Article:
Discussion

Herein, we demonstrate that PHA/CD40L co-stimulation induces caspase-3 activation, produces bioactive IL-16 release as evidenced by chemotaxis and inhibits SIVmac replication. Further, we show evidence that caspase-3 inhibition reverses all of these observed effects. CD40L-mediated viral suppression mimics IL-16 inhibition of SIVmac239 and SIVmac251 [3]. Our results suggest that neither viral suppression nor increased caspase-3 activation following PHA/CD40L incubation is likely due to this level of CD40 receptor expression. We observe this response in the absence of CD40 receptor mRNA or cell expression (data not shown). These data suggest an unidentified signaling/mechanism for CD40L-associated cellular responses in CD4+ T cells. Monomeric and multimeric forms of CD40L are present in plasma of HIV infected human subjects with differential effects in vivo [6].

The role for caspase-3 in the emergence of bioactive human IL-16 has been established [7], however, such a role has not been set forth in an animal model. We demonstrate caspase activation of bioactive IL-16. Although caspases play a critical role in mediating apoptosis in many different cell types, T cells maintain high levels of activated caspases without evidence of apoptosis [8]. Yaftian, et al. [9] report CD40 ligand induction of caspase-mediated apoptosis. Therefore, caspase-3 induction could have divergent effects that lead to apoptosis and/or to the activation of pro-IL-16.

Conclusion

This study corroborates previous findings with the involvement of caspase-3 activation in the observation of rhesus IL-16-specific bioactivity as determined by migration of human T-cells [10]. ß-chemokines are also released after PHA stimulation and residual migration following antibody neutralization and caspase-3 inhibition is likely due to other chemokines released upon stimulation [2]. It is also well established that ß-chemokines have no inhibitory effect on SIVmac239 or other T-tropic immunodeficiency viruses and therefore do not contribute to the observed antiviral effect in this experimental system [2].

Others have identified herpes simplex virus 1-related antiviral activities for CD40L but only in stably CD40 receptor transfected cells [11]. To date, the correlation between CD40L-mediated caspase-3 activation and inhibition of SIVmac replication is unreported in the literature and suggests an IL-16-directed effect. Others [12] report an immunosuppressive effect by CD40L in HIV-infected T cells but not associated with viral load. Previous investigations of IL-16 protein secretion and mRNA expression as a result of CD40L incubation demonstrated no increases in secretion [5]. Concrete evidence of any intracellular biologic effects for IL-16 have not been demonstrated. IL-16-rich exosomes are released in HIV infected and viremic individuals [13], however, these membranous vesicles are associated with activating latently HIV infected cells not viral inhibition [14,15]. While the physiologic relevance of these activities in vivo remains unclear, these data clearly suggest that further investigation into caspase-3 activation and its role in modulating the virologic functions of IL-16 is warranted.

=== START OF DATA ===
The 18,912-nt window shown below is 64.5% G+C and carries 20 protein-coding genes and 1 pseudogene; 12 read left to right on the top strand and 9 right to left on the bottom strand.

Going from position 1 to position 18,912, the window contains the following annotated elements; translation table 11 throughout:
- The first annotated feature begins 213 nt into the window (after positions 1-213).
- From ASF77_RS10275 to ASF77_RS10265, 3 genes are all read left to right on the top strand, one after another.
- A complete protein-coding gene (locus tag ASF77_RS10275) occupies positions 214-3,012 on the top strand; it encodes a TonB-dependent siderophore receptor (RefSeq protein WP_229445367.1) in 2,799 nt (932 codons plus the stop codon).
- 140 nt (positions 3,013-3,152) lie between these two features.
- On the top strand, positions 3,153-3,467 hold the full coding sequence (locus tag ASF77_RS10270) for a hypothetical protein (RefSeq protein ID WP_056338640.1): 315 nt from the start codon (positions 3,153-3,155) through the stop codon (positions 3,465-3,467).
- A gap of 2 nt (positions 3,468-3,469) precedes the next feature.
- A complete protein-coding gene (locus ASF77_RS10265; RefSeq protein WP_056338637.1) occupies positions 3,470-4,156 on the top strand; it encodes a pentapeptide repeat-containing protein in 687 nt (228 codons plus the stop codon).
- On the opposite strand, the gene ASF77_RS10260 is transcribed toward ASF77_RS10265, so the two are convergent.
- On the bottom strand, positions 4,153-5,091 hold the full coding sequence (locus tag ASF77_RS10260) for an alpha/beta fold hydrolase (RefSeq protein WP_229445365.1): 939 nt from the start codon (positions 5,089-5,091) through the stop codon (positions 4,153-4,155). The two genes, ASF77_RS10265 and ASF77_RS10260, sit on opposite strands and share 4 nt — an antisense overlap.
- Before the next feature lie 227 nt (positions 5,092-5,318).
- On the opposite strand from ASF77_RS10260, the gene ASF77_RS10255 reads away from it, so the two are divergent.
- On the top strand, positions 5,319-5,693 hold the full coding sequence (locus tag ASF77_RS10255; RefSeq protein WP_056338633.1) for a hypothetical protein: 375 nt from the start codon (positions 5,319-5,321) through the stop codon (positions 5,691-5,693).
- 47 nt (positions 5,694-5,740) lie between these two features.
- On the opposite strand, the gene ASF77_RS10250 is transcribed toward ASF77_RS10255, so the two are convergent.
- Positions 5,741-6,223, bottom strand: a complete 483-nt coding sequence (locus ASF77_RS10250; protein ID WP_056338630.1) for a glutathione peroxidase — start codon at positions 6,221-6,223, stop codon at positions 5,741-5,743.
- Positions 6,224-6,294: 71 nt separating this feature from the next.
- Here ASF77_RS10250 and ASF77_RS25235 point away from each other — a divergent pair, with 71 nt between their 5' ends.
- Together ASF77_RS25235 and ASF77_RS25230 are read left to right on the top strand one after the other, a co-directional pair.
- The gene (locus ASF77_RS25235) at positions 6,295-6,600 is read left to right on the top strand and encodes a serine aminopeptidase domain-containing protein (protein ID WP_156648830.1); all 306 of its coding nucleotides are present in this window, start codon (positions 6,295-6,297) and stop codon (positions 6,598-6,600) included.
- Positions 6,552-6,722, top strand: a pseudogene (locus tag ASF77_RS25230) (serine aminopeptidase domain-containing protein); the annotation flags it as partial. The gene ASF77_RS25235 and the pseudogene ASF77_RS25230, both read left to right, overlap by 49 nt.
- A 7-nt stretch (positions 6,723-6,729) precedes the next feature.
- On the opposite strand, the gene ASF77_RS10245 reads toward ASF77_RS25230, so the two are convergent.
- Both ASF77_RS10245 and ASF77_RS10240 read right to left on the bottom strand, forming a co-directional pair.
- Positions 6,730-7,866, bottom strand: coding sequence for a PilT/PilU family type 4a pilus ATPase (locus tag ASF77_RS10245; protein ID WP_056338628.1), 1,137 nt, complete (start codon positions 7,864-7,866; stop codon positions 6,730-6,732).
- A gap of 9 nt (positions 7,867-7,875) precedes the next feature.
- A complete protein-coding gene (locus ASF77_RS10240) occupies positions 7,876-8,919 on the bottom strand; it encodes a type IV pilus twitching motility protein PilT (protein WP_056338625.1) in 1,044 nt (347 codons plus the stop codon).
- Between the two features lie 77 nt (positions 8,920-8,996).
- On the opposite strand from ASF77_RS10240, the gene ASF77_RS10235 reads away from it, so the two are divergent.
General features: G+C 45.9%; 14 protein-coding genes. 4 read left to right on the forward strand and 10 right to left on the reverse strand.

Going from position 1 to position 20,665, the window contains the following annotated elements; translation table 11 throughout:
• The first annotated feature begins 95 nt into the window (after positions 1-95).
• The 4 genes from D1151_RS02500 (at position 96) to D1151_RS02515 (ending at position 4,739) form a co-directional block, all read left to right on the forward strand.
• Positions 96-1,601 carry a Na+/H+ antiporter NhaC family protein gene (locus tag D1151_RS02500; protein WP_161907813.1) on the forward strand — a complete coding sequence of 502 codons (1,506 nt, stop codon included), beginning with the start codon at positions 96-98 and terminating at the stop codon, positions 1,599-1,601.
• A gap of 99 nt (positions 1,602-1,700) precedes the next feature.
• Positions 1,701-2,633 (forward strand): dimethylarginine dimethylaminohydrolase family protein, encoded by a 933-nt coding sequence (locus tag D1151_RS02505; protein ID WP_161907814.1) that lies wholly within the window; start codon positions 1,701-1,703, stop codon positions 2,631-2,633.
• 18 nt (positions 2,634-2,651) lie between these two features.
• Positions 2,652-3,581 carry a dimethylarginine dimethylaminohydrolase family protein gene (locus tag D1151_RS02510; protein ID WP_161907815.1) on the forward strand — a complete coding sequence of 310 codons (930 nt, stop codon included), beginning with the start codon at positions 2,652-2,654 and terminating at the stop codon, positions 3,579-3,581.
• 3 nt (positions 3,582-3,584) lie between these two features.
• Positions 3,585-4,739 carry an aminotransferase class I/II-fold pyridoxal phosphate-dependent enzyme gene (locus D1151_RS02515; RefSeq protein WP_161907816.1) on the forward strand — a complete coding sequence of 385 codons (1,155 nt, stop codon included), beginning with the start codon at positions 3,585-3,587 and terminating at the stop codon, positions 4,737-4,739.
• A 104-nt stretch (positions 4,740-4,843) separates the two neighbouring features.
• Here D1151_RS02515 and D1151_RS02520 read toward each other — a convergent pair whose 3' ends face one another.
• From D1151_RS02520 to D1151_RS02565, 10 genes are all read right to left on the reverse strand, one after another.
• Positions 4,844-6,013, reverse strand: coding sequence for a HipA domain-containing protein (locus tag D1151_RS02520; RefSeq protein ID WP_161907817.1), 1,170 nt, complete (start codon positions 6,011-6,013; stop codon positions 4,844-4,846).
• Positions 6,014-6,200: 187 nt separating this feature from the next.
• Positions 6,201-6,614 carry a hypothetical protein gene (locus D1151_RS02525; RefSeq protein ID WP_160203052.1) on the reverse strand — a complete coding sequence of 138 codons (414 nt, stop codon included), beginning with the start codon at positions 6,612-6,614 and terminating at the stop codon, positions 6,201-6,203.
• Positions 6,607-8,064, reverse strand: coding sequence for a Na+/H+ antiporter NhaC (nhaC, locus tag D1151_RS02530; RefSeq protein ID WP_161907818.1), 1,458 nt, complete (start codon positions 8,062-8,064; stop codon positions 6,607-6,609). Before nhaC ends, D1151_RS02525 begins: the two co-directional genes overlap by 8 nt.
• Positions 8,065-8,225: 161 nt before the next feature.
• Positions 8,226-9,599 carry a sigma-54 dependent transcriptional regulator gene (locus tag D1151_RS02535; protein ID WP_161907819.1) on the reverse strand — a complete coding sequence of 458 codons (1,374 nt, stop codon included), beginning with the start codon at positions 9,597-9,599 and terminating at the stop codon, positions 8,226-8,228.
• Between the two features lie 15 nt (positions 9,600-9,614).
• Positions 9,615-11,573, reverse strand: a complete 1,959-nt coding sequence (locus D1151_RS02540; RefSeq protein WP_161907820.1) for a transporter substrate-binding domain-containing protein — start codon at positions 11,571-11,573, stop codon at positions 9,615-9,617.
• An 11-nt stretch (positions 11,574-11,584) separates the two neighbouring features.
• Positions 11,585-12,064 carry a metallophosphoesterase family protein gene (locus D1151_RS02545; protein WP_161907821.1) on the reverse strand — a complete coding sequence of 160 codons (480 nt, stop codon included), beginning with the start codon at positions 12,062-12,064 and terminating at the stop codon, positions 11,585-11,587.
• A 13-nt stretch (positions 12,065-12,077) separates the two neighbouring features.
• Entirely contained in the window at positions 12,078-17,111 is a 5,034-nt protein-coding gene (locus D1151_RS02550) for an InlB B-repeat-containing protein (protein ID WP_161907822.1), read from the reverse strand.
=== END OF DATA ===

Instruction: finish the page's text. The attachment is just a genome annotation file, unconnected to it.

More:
Acknowledgement

The author acknowledges the expert assistance of the Yerkes animal care staff for sample collections and the technical help with chemotaxis experiments from Dr. W. Cruikshank and his laboratory.


Figure 1: Viral inhibition and Caspase-3 Activation.

(A): CD4+ T cells were activated with PHA (control), PHA + CD40L (CD40L), or PHA + CD40L + DEVD-fmk (DEVD-fmk) for 2 days followed by SIVmac239 infection. Viral antigen production (open bars) is reported as mean+SEM. (A) Lysates prepared from rhesus CD4+ T cells treated with PHA (control), PHA + CD40L, or PHA + CD40L + DEVD-fmk (DEVD-fmk) were incubated with DEVD-AMC and liberated AMC was quantitated by fluorescence (solid bars). The asterisks designate values that are significantly different from control values (p<0.05). 

(B): T-cell chemotaxis in response to PHA-stimulated rhesus CD4+ T cell supernatants. Migration indices are represented for supernatants left untreated and neutralized with anti-IL-16 mAb. Caspase-related chemotaxis was demonstrated by pre-incubation of rhesus T cells with DEVD or YVAD. These values are compared to spontaneous migration of controls (represented by 100%). Values represent arithmetic means (±SD) from conditions run in triplicate.


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Citation: Lee ME (2019) CD40 Ligand Activity is Associated with Interleukin-16 and Modulated by Caspase-3. Adv Biochem Biotechnol 4: 1090. DOI: 10.29011/2574-7258.001090